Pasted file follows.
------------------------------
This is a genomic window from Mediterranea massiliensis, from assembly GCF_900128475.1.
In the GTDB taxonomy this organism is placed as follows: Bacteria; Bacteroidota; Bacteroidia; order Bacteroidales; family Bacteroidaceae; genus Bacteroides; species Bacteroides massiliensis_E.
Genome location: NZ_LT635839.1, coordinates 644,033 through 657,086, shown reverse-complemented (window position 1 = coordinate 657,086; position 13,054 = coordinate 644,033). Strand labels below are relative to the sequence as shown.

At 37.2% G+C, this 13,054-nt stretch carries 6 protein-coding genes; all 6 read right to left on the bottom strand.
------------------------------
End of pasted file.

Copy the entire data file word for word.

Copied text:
This is a genomic window from Mediterranea massiliensis, from assembly GCF_900128475.1.
In the GTDB taxonomy this organism is placed as follows: Bacteria; Bacteroidota; Bacteroidia; order Bacteroidales; family Bacteroidaceae; genus Bacteroides; species Bacteroides massiliensis_E.
Genome location: NZ_LT635839.1, coordinates 644,033 through 657,086, shown reverse-complemented (window position 1 = coordinate 657,086; position 13,054 = coordinate 644,033). Strand labels below are relative to the sequence as shown.

At 37.2% G+C, this 13,054-nt stretch carries 6 protein-coding genes; all 6 read right to left on the bottom strand.